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  • Poster presentation
  • Open Access

An unusal case of coarctation associated with hypoplasia of the aortic arch and tissue paper aortic wall thickness: a difficult surgical problem

  • 1Email author,
  • 2,
  • 3,
  • 4,
  • 2,
  • 2 and
  • 5
Journal of Cardiothoracic Surgery20138 (Suppl 1) :P98

https://doi.org/10.1186/1749-8090-8-S1-P98

  • Published:

Keywords

  • Aortic Arch
  • Subclavian Artery
  • Ventricular Septal Defect
  • Corrective Surgery
  • Systolic Murmur

Background

Coarctation of the aorta is frequently associated with aortic arch hypoplasia. This combination is more frequent in neonates, often with severe symptoms and in critical condition. We report an isolated case of aortic arch hypoplasia with tissue paper aortic wall and subclavian artery aneurysm in a young adult that was repaired successfully.

Methods

Single isolated case; we reviewed the record and pre/ post-surgical CT scan.

Results

Patient is a male age 21 yo, without relevant past medical history and class I NYHA. Six months prior to diagnosis presented he several episodes of syncope like symptoms and chest pain, that limited his physical activity. Preemployment medical evaluation revealed a systolic murmur III / VI throughout the precordium with radiation to the neck, pressure in upper extremities of 190/100 mmHg and in lower limbs of 90/60 mmHg and cardiomegaly. CT scan with IV contrast showed hypoplasia of the aortic arch, left subclavian artery aneurysm and coarctation of the aorta. The echocardiogram also revealed a ventricular septal defect and a subaortic diaphragm. Corrective surgery was performed by median sternotomy, aortic and femoral cannulation and deep hypothermia with antegrade cerebral perfusion. Ventricular septal defect was closed with PTFE patch, subaortic membrane was resected and the reconstruction of the aortic arch and isthmus was done with a Goretex graft number 20. We left the subclavian artery isolated (without reimplantation) since there was sufficient retrograde flow. Pre and Postoperative angio CT scan are shown. The patient returned to his normal life and his blood pressure is normal 6 months after surgery.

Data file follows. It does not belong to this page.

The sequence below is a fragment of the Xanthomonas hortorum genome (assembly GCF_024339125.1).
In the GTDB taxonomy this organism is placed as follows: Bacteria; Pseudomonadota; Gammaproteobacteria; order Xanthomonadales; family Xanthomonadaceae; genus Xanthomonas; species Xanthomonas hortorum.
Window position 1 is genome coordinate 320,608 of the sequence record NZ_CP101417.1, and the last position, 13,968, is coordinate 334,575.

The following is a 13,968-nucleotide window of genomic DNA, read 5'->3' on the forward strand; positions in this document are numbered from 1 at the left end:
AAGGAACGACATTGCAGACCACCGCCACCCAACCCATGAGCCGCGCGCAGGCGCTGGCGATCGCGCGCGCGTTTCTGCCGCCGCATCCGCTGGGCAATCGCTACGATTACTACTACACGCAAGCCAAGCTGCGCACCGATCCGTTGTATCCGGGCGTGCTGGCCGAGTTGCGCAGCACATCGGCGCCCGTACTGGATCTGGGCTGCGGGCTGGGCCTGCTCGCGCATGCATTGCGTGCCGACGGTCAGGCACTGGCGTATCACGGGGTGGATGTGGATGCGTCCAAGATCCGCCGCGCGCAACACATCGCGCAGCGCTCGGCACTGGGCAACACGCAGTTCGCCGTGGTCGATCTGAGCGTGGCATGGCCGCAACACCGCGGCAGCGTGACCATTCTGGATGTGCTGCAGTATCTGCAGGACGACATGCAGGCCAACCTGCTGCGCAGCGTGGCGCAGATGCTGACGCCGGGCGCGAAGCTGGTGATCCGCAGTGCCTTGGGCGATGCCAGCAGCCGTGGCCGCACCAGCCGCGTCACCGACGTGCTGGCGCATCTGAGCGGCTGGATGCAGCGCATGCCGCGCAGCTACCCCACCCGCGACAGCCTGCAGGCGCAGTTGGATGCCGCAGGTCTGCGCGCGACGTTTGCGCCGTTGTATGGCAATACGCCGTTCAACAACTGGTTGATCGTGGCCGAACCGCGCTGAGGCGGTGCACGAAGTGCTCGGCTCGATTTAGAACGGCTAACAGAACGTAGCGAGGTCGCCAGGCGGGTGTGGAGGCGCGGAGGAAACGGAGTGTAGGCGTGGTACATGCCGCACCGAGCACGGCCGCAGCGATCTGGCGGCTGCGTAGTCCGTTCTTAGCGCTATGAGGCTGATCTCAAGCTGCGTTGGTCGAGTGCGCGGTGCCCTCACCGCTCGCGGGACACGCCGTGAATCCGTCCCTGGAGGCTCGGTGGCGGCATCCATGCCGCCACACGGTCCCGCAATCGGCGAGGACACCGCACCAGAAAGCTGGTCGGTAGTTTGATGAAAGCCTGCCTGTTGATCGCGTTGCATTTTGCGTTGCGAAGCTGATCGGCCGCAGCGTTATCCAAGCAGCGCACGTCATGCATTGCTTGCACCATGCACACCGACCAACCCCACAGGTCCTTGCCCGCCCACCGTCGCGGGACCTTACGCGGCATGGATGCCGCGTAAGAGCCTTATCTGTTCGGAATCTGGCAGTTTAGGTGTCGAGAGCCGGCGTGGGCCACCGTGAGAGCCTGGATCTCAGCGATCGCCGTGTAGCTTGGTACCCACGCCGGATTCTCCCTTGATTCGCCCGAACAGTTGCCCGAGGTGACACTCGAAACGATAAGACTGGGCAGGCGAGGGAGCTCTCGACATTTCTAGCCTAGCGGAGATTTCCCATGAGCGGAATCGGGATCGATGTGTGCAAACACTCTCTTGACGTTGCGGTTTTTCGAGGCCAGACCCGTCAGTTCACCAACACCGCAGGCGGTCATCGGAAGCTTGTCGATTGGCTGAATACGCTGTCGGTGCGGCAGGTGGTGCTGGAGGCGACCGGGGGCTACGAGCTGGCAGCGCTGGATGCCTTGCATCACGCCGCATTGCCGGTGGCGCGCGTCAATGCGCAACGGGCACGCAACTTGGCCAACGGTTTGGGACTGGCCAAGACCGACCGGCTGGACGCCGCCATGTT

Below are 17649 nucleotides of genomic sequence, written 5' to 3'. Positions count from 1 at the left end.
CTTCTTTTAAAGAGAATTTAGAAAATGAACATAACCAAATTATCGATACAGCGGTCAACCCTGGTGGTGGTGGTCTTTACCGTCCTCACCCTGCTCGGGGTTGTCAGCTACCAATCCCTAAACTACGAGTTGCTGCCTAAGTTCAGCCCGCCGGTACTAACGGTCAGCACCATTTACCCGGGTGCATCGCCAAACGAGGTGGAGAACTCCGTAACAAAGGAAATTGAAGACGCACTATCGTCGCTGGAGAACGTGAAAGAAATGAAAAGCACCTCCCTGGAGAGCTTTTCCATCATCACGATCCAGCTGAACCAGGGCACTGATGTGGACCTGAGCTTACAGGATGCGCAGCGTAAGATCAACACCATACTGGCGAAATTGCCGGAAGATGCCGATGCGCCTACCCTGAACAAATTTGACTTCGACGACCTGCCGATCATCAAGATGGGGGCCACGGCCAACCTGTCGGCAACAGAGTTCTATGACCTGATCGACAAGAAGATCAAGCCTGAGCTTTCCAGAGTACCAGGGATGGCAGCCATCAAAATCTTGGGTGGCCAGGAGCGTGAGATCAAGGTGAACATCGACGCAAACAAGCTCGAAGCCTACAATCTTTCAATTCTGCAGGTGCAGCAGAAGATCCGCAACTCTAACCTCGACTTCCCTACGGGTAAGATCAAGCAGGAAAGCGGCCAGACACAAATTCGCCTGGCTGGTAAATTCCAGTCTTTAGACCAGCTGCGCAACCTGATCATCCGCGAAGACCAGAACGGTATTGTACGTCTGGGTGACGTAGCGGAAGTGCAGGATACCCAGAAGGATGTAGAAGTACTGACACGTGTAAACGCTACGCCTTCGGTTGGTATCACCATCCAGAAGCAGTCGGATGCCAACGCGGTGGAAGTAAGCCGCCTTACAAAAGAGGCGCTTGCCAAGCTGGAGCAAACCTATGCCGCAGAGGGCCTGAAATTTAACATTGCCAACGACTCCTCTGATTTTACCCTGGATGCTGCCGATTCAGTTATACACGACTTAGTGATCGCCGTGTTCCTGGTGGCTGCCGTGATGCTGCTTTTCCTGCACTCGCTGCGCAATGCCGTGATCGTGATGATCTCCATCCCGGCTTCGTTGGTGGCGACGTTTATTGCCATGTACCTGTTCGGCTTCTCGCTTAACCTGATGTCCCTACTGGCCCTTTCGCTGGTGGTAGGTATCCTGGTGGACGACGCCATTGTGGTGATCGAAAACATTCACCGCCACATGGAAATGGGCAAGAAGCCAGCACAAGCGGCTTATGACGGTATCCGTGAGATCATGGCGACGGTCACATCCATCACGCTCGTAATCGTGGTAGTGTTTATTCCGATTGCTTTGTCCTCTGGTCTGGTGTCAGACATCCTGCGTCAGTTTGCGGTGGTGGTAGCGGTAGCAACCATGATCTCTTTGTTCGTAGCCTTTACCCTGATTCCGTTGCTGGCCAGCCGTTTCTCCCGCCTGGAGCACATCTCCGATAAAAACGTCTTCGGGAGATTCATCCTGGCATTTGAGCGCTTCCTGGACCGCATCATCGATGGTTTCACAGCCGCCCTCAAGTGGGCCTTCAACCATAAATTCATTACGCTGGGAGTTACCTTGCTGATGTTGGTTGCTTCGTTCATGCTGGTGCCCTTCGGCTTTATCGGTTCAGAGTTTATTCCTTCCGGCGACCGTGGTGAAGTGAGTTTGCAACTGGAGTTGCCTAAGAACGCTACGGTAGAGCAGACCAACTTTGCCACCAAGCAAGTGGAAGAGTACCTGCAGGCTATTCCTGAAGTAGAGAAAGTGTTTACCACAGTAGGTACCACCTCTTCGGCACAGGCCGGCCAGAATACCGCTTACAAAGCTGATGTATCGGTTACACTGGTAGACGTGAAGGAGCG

Conclusion

Corrective surgery of the unusual adult presentation of aortic arch hypoplasia and coartaction of aorta is feasible and provides good results and effective relief of symptoms.

Authors’ Affiliations

(1)
International Children’s Heart Foundation, Monterrey, Mexico
(2)
Hospital Arturo Grullon, Santiago, Dominican Republic
(3)
International Children’s Heart Foundation, Cincinnati, OH, USA
(4)
International Children’s Heart Foundation, Belarus
(5)
International Children’s Heart Foundation, Lexington, KY, USA

Copyright

© Rodriguez et al; licensee BioMed Central Ltd. 2013

This article is published under license to BioMed Central Ltd. This is an Open Access article distributed under the terms of the Creative Commons Attribution License (http://creativecommons.org/licenses/by/2.0), which permits unrestricted use, distribution, and reproduction in any medium, provided the original work is properly cited.

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